Heaven or Yell

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I was awakened by the sound of a Christian minister yelling at me. At first I thought maybe I’d passed out drunk in the soup kitchen again. Then I remembered I’d never been drunk or in a soup kitchen before, so “again” wouldn’t exactly be the right word. “For the first time” would fit, but it might look suspicious if I were so hasty to point out that something had never happened before, like maybe it HAD happened, but I wanted people to think it hadn’t.

Syntax aside, I knew something was wrong. Why would a Christian minister be yelling at me? He definitely seemed angry. He was talking about how when I die, I might stand before God and tell him all these great things I did, but if my heart wasn’t right, he would say, “I never knew you,” and I’d be cast out, apparently without so much as a handshake. I was familiar with this doctrine, having read books by such authors as Og Mandino and whoever wrote the Bible, so I don’t know why the Christian minister felt a need to yell them at me. And where WAS I, anyway?

Slowly, reality dawned on me. It was morning. The Christian minister was in my clock radio, which was playing because I had set it to wake me up. I must have nudged the radio dial accidentally the night before and tuned it to a religious station, instead of the soothing thrash metal I usually wake up to.

This explains why I was hearing a Christian minister. It does not explain why he was so angry.

But anger seems to be a recurring theme in religion. In the Old Testament (the thicker chunk of the Bible — you know, the part no one ever reads), the Lord was always smiting these people or condemning those people, often for no more serious an offense than whining, which the ancient Israelites did A LOT of the time. (Seriously, after the ninth or 10th bout with grapefruit-sized boils, you’d think the Israelites would have learned to quit with the constant belly-aching already.)

Then, in the New Testament — the part people do read, or at least have heard quotes from — everything became all peace, love and happiness. Unfortunately, the 1960s were full of similar sentiments, and we wound up with weed-smoking musicals like “Jesus Christ Superstar” and “Godspell,” the logic apparently being that since Jesus and hippies both wanted good will toward men, that meant Jesus WAS a hippie. Which is sort of like saying that since I don’t like cats, I must be a dog.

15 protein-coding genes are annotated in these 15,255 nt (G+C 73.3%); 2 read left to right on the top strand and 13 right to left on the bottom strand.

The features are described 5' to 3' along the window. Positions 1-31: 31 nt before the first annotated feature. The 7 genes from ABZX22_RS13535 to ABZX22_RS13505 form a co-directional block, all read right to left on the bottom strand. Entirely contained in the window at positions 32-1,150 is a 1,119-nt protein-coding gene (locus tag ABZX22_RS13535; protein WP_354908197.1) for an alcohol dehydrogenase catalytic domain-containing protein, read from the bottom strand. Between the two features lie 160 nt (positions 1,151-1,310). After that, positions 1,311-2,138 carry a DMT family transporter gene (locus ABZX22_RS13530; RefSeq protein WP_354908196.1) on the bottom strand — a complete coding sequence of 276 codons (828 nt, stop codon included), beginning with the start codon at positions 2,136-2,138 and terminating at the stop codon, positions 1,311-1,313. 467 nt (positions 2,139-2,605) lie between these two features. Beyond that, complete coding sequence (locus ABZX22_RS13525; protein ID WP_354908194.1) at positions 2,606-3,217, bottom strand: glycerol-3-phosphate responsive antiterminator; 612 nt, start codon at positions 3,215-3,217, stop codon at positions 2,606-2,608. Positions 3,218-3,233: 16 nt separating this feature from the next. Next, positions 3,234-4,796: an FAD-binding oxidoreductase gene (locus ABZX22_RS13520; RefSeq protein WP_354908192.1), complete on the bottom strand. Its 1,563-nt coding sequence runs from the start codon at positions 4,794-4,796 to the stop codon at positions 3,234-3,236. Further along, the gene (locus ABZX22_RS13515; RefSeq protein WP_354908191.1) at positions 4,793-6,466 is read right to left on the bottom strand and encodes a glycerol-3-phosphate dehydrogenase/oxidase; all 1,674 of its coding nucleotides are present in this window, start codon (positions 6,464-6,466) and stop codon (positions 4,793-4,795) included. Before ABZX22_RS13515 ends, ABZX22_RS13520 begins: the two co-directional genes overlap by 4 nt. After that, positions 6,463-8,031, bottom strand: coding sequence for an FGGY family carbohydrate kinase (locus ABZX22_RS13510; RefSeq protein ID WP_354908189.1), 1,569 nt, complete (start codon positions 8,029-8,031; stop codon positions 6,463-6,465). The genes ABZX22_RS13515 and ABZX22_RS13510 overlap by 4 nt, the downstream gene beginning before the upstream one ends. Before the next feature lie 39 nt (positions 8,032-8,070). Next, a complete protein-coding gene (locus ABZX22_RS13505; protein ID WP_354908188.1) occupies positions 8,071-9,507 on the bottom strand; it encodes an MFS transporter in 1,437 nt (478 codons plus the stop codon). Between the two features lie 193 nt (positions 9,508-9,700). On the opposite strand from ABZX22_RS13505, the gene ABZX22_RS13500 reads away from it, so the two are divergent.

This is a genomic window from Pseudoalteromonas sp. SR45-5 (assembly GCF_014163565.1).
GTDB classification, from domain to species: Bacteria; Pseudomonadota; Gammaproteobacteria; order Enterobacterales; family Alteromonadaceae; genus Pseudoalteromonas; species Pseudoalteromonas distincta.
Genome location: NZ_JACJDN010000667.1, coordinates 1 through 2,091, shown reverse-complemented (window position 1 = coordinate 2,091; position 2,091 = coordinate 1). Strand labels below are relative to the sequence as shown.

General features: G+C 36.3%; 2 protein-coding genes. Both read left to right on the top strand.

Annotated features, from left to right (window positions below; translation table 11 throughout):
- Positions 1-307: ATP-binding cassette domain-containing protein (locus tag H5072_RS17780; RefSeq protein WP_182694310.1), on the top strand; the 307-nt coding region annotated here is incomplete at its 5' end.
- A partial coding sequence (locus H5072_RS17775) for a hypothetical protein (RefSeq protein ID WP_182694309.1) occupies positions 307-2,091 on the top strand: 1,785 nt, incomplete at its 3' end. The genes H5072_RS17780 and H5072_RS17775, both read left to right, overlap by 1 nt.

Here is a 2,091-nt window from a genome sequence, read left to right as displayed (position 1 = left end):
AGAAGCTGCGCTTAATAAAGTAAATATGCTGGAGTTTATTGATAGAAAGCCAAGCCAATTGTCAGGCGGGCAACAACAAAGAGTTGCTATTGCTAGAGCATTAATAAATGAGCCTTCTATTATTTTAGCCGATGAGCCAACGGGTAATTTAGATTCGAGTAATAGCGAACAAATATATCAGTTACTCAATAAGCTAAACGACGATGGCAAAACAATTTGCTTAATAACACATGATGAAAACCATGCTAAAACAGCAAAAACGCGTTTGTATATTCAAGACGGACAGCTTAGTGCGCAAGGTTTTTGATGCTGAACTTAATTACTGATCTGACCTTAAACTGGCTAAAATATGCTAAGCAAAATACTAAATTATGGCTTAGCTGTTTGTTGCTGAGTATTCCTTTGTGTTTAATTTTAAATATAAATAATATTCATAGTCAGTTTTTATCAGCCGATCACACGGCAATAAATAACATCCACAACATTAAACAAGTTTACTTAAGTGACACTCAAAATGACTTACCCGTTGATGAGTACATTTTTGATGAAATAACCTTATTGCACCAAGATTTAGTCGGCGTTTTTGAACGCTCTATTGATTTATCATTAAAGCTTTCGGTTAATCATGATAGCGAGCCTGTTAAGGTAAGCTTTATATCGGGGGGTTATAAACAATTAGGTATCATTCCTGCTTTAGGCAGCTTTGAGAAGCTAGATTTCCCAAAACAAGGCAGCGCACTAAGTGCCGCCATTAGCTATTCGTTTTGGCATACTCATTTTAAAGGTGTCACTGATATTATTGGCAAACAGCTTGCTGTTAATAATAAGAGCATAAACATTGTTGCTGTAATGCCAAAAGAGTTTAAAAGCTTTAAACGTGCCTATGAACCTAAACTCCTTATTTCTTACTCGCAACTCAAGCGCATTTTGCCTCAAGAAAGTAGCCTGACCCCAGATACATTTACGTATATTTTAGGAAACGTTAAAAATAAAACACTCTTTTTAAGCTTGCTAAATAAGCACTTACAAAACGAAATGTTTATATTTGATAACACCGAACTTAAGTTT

The radio minister obviously had an Old Testament-inspired oratory style (even though he was citing a New Testament doctrine). But is that kind of anger justified? I assume his rationale was that he wanted to frighten us into heeding his words. But I’m not usually roused into great introspection by a man who sounds like Yosemite Sam, or even by Yosemite Sam himself. Quiet, sincere pleadings are far more likely to do the trick with your average Christian varmint.

Which is, I think, the way God actually works. In my limited dealings with him, he’s generally been pretty calm and peaceful. When I get stubborn, he does tend to whack me over the spiritual head with a spiritual brick, but that’s only when I had it coming. I can’t imagine him waking me from a deep sleep by hollering at the top of his lungs — unless I really HAD passed out drunk in a soup kitchen, in which case he’d probably want me out of there before the paparazzi showed up.

What's really strange is that as I kept hitting my snooze button and sleeping through long portions of the Christian minister's diatribe, it actually occurred to me -- in my half-asleep state -- that I should write a column about it all. I don't often get ideas in my sleep. (Well, not intelligible ones, anyway.)

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